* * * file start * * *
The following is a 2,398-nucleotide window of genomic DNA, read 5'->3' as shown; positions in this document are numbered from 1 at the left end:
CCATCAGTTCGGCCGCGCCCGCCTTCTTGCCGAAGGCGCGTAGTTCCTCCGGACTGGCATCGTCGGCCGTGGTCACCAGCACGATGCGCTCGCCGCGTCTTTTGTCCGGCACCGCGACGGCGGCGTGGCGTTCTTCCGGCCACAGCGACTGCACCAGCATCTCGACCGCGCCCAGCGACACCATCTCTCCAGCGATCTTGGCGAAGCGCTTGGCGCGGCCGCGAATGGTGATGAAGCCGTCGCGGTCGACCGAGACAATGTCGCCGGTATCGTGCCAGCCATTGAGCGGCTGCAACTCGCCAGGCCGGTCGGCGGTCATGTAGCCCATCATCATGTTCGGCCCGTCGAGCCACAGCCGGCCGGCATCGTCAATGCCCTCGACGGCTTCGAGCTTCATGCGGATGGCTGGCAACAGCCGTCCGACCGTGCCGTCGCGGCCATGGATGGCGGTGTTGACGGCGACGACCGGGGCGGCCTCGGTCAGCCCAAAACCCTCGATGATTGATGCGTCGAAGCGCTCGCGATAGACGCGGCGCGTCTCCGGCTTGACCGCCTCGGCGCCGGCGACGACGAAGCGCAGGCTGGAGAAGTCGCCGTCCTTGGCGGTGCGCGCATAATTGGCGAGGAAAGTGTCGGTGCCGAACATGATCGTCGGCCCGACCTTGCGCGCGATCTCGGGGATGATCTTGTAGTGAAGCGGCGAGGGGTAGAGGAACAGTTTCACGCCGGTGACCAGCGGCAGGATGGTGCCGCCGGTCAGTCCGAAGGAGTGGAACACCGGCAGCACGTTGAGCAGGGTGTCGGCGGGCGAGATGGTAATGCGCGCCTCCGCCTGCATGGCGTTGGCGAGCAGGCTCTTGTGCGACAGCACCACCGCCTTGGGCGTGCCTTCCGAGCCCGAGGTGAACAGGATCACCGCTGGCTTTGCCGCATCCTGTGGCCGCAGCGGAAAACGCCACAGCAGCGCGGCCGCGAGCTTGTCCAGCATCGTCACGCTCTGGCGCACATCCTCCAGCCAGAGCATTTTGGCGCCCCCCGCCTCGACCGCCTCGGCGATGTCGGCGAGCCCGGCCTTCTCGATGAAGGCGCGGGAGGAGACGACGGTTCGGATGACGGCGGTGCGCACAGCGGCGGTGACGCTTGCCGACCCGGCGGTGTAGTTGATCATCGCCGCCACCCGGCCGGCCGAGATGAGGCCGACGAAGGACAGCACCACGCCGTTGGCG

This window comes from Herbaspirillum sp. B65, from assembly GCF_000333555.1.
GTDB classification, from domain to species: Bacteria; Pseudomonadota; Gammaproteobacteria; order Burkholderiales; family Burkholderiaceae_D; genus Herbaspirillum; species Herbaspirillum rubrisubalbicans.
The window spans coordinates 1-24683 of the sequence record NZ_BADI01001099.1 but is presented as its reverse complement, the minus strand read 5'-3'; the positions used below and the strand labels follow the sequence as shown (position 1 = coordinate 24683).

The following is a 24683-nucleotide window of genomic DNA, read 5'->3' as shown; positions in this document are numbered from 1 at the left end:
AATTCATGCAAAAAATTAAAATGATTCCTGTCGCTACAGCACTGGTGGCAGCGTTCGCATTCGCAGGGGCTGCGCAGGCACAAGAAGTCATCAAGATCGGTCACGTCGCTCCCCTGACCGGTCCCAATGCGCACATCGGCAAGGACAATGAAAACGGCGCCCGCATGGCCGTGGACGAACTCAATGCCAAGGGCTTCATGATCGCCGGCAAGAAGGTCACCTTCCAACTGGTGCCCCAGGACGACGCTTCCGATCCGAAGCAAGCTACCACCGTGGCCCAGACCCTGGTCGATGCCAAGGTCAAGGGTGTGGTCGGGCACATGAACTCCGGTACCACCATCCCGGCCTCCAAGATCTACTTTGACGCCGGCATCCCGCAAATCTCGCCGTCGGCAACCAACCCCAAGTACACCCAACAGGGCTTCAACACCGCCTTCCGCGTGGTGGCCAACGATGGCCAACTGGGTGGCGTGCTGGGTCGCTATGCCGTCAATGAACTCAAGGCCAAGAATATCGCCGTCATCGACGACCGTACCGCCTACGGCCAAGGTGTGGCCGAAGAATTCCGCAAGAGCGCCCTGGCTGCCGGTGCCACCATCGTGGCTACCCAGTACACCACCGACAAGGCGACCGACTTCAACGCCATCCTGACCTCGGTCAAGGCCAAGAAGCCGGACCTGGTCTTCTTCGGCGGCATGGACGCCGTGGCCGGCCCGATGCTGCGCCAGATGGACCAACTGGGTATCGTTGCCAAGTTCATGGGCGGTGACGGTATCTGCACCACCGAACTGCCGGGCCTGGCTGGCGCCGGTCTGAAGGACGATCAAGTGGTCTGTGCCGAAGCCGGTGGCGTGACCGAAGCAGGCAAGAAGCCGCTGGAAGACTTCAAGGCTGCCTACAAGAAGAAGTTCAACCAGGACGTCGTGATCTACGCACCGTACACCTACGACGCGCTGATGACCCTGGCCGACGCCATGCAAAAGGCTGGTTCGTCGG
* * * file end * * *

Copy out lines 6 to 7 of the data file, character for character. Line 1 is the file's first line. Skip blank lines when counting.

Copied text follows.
The following is a 24683-nucleotide window of genomic DNA, read 5'->3' as shown; positions in this document are numbered from 1 at the left end:
AATTCATGCAAAAAATTAAAATGATTCCTGTCGCTACAGCACTGGTGGCAGCGTTCGCATTCGCAGGGGCTGCGCAGGCACAAGAAGTCATCAAGATCGGTCACGTCGCTCCCCTGACCGGTCCCAATGCGCACATCGGCAAGGACAATGAAAACGGCGCCCGCATGGCCGTGGACGAACTCAATGCCAAGGGCTTCATGATCGCCGGCAAGAAGGTCACCTTCCAACTGGTGCCCCAGGACGACGCTTCCGATCCGAAGCAAGCTACCACCGTGGCCCAGACCCTGGTCGATGCCAAGGTCAAGGGTGTGGTCGGGCACATGAACTCCGGTACCACCATCCCGGCCTCCAAGATCTACTTTGACGCCGGCATCCCGCAAATCTCGCCGTCGGCAACCAACCCCAAGTACACCCAACAGGGCTTCAACACCGCCTTCCGCGTGGTGGCCAACGATGGCCAACTGGGTGGCGTGCTGGGTCGCTATGCCGTCAATGAACTCAAGGCCAAGAATATCGCCGTCATCGACGACCGTACCGCCTACGGCCAAGGTGTGGCCGAAGAATTCCGCAAGAGCGCCCTGGCTGCCGGTGCCACCATCGTGGCTACCCAGTACACCACCGACAAGGCGACCGACTTCAACGCCATCCTGACCTCGGTCAAGGCCAAGAAGCCGGACCTGGTCTTCTTCGGCGGCATGGACGCCGTGGCCGGCCCGATGCTGCGCCAGATGGACCAACTGGGTATCGTTGCCAAGTTCATGGGCGGTGACGGTATCTGCACCACCGAACTGCCGGGCCTGGCTGGCGCCGGTCTGAAGGACGATCAAGTGGTCTGTGCCGAAGCCGGTGGCGTGACCGAAGCAGGCAAGAAGCCGCTGGAAGACTTCAAGGCTGCCTACAAGAAGAAGTTCAACCAGGACGTCGTGATCTACGCACCGTACACCTACGACGCGCTGATGACCCTGGCCGACGCCATGCAAAAGGCTGGTTCGTCGG